Away from massive footprints of civilisation, a picturesque site brings with it a unique set of challenges. The design and execution for Fleinvær was processed in four separate design-build workshops for the structures. Given the remote and sensitive nature of the site, all material had to be transported to the island, and then carried to the site itself by manual force. Wood, in that case, was a rather natural material choice owing to its sustainable and carbon-binding factors, along with an extreme ease of ‘malleability’ on site. Two expertly qualified craftsmen, Andy Devine and Ruben Stranger, assisted with crafting the wooden edifice to finality, being involved in every process of erecting the cabins by staying at the archipelago till the project’s fruition.
Other interesting structural and spatial details line the development with a similar agenda. A former waiting room in the old docks has been refurbished to now accommodate overnight guests, along with holding sanitary functions. The four sleeping units, further upwards, are shared spaces comprising two relatively shorter and wider units with twin beds, along with two other that are taller and narrower, containing twin bunk beds. A pathway leads through these lodges and into the heart of the Immersion Room; the concert room and the canteen. The Njalla structure houses the project’s ‘Room of Reflection’, perched atop the trunk of a chopped tree, inspiring freedom through isolation. The foundations of all structures are stated to be ‘minimalised’, consisting of steel columns curved at angles of 15 degrees, so as to maximise the possibility of height-wise adaptation to the terrain, and minimise impact on-ground. The Refugium now impressively serves as an important source of income for the small community of 30 odd people living on the islands.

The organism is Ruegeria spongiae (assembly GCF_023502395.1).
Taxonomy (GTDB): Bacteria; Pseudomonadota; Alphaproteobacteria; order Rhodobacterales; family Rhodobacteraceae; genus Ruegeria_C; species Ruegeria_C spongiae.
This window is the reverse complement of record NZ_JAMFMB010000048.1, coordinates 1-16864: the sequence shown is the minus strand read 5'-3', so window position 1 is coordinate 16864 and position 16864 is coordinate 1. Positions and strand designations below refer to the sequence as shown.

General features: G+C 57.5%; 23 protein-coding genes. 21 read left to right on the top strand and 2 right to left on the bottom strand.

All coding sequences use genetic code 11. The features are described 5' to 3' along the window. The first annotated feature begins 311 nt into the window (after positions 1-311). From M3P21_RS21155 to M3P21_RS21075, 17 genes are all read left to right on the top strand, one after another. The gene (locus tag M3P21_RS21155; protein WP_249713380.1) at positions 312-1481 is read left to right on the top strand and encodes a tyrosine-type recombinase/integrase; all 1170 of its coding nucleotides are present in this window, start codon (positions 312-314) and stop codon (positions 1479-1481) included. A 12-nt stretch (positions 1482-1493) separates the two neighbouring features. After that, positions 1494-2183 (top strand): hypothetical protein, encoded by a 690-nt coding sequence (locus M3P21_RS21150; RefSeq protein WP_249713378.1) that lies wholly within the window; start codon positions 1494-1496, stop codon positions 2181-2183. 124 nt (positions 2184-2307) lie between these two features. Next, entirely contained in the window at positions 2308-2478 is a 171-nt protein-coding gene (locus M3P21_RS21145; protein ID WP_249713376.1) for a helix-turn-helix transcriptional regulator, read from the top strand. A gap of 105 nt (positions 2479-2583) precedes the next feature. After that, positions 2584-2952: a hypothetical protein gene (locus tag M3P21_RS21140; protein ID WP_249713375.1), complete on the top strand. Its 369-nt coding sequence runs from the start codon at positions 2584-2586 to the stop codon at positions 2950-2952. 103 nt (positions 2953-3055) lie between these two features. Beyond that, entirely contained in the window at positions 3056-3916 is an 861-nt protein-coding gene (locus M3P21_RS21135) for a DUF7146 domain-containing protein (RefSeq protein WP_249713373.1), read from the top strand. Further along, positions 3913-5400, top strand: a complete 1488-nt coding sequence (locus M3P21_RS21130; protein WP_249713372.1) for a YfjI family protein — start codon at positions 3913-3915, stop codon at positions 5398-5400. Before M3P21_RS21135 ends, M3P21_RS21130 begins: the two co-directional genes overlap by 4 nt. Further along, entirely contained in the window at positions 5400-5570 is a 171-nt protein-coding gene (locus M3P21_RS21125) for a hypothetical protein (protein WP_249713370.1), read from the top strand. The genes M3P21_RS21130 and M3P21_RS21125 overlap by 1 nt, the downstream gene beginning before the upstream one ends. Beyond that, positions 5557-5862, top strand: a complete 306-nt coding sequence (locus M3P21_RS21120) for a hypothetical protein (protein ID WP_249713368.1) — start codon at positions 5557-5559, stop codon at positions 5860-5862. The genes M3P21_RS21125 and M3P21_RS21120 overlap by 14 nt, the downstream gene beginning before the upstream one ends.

The genesis of the project lay with musician and composer Håvard Lund, who commissioned the project as a collaborative space for art, including his own, to foster among natural inspiration. Interestingly, the site also serves as a muse for one of his more cosmic-sounding albums featuring brilliant touches of Indian classical music, called Blix by Lund. Designed as a collaborative effort between the two prominent architecture firms, Fleinvær Refugium is also strangely an embodiment of the art it seeks to foster. “Fleinvær got to me from the first moment. For such a long time I had lived so close to this paradise, without having the slightest idea it existed. It was like being in the place where the sun sets. Beautiful and weathered, a 'rock n roll'-nature that hits you right in the face,” recalls Lund on his first encounter with the archipelago. Nestled within the Norse landscape, with a shore on one hand and extensive, meadow-like greens on the other, often covered under a blanket of snow during the harsher months, the timber edifice often resembles a meticulously painted composition. The location and setting beg to be captured from any perspective. The peace it invokes in turn speaks volumes of Lund’s own musical odyssey, traversing galaxies through compositions.